I hadn't heard of card counting before, and couldn't wait to read about this method, learn it, and then use it with my client readings.
Unfortunately, however, the simple card counting formula on its own could have been revealed and explained in a blog post.
The shortsighted folks who published Beyond the Celtic Cross mistakenly thought that building a book around a personal reading and email correspondence would expand and clarify the card counting technique.
Perhaps in more adept editorial hands, and with a more profound, practical central question to evaluate (not to mention a definitive answer to the reading), this approach may have worked.
But the book is centered around the rather lame query by newbie Tarot reader Catherine Chapman: "Will I meet my soulmate?" Personally, I was shocked that co-author and mentor Paul Hughes-Barlow would treat that as an adequate central question in the first place--let alone devote myraid email correspondences to 40 something year old Chapman's sophomoric question.
After taking the reader through the countless back-and-forths--some insightful, actually--the ending, and answer, was basically a resounding "I don't know."
So we've invested our time reading this slim 128-page book evaluating the 10 cards of the Celtic Cross Spread (read in linear fashion using the Golden Dawn's card counting method) just to hear "I don't know", with no clarity in sight.
Granted, Chapman seems to have had a revelation about her tendency to participate in the same unfulfilling relationship dynamic with different men, so maybe the reading will at least help her in her choice of future partners.
Not content to enjoy the brief mental masturbation of the new (to me) card counting method, I added it to a comprehensive reading with one of my clients. Barlow makes the case that carding counting adds value to a reading (that is, allows you to charge more money), but I didn't find this to be case. For my client, it merely revealed that her daughters were the center of her life--but this wasn't new to her, nor did it relate to her particular concerns and questions.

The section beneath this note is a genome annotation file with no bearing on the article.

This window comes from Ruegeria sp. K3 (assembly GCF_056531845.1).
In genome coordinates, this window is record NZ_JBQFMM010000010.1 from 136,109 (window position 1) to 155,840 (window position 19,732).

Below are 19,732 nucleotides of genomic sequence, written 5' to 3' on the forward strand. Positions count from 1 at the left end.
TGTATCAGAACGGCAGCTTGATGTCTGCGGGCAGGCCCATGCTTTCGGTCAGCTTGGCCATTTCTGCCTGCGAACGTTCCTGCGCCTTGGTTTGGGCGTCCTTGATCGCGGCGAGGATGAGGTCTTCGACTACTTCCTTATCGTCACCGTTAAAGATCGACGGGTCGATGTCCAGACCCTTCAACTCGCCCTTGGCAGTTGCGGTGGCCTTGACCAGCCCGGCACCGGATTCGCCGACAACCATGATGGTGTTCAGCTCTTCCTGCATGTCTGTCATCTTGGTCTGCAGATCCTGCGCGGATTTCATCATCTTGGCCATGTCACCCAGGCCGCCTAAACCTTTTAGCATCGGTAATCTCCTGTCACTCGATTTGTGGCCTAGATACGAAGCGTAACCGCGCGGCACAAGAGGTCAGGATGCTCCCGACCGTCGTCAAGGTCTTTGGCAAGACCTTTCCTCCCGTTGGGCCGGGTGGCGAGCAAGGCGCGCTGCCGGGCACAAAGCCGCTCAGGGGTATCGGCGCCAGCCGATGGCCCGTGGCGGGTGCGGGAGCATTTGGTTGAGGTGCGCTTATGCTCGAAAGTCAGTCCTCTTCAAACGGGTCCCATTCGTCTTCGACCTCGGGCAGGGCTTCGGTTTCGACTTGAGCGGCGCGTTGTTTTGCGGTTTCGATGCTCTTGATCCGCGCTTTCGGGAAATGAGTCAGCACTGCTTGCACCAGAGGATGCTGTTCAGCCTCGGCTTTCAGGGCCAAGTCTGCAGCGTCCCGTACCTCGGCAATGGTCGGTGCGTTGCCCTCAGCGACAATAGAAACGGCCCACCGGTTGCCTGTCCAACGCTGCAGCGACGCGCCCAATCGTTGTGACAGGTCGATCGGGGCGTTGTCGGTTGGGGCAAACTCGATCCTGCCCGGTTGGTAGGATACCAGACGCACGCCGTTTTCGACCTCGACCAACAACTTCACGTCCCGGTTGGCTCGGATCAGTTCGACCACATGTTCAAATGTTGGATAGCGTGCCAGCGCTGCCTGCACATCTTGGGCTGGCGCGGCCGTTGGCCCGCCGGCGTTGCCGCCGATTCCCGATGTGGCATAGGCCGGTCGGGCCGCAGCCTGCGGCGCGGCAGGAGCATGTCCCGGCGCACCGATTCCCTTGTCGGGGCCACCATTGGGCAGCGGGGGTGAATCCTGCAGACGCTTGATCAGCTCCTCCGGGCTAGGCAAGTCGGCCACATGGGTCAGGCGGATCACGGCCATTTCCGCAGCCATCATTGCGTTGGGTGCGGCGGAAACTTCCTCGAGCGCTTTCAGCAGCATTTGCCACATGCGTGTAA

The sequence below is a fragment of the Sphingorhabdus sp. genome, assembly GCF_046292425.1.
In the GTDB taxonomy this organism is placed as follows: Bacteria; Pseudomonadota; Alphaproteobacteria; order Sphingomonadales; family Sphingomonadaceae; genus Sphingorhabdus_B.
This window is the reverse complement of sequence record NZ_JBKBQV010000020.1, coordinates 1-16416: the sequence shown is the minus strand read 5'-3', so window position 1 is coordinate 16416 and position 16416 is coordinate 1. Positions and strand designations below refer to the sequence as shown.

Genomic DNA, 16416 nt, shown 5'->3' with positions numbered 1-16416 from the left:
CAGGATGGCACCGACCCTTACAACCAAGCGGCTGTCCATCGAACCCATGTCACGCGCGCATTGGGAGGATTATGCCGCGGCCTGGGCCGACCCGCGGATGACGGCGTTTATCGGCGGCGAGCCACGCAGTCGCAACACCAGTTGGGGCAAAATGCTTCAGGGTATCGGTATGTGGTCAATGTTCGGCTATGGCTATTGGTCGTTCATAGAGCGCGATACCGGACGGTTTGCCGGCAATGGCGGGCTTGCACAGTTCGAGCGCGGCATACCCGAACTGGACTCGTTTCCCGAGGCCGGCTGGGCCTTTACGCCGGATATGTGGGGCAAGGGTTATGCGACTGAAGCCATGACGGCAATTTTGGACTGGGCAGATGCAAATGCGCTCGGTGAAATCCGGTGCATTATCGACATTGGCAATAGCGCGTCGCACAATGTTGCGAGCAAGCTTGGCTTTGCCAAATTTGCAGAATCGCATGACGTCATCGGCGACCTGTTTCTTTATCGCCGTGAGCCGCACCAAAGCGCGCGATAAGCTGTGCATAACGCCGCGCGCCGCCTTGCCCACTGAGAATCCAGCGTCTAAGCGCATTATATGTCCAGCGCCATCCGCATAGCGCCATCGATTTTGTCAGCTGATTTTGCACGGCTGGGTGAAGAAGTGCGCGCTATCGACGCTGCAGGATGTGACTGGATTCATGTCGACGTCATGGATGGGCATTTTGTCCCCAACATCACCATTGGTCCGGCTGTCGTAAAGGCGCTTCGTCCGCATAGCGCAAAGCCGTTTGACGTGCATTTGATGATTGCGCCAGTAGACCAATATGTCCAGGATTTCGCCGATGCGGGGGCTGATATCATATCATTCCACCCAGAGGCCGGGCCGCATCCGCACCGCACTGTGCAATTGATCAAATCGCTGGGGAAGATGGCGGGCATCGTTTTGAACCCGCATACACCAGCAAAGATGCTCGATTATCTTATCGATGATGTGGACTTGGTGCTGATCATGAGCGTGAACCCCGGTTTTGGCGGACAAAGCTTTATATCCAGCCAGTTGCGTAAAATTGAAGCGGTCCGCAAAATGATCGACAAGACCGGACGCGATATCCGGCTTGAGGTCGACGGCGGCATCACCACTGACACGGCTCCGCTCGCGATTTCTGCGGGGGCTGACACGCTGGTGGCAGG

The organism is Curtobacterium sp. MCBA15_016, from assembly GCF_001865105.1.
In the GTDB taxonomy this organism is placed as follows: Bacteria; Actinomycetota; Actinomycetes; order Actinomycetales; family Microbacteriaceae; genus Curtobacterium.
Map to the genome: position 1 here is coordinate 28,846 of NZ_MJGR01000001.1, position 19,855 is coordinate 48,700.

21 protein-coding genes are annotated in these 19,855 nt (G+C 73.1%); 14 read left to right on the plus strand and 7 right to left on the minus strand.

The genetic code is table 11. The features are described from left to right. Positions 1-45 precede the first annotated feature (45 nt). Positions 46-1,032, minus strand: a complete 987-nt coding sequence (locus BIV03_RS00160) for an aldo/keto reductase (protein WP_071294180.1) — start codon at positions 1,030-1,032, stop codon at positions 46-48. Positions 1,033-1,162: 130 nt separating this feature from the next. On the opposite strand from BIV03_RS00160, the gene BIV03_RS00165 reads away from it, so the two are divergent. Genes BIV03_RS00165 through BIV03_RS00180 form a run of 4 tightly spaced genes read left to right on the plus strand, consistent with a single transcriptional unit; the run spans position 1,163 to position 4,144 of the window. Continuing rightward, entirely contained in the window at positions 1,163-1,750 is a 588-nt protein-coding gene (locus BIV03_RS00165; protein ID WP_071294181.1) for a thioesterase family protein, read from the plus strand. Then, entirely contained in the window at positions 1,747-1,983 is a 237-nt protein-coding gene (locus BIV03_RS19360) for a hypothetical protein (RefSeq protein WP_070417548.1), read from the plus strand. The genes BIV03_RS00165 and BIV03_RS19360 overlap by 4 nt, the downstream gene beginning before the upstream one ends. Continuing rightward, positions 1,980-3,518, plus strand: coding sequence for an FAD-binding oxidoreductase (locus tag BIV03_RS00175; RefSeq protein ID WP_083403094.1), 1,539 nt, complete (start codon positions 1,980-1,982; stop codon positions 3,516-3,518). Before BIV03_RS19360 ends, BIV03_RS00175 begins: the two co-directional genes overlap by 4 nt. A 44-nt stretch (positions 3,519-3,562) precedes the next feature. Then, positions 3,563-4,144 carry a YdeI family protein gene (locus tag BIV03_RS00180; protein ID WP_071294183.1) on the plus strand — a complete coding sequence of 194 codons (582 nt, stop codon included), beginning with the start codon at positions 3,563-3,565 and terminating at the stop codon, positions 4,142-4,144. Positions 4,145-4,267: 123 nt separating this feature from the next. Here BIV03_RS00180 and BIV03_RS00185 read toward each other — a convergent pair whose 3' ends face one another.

Hughes-Barlow shares good information of Elemental Dignities, including grayscale card images and examples using the Aces, and how it applies to triads within the 10-card Celtic Cross. But again, the text could fit into a blog post--right along with the description of the card counting method and a small chart on the numerical associations.
Beyond the Celtic Cross could have worked much better with competent editorial oversight, a great central question and a reader who adds more depth than one liners here and there (Chapman supplies far more thoughts and reactions than Hughes-Barlow does). As it stands, though, the actual mechanics of the card counting method could fit on an index card--and whether using it creates added value in actuality for a client is debatable.
Content copyright © by Janet Boyer. All rights reserved. This review was written by Janet Boyer. If you wish to use this content in any manner, you need written permission.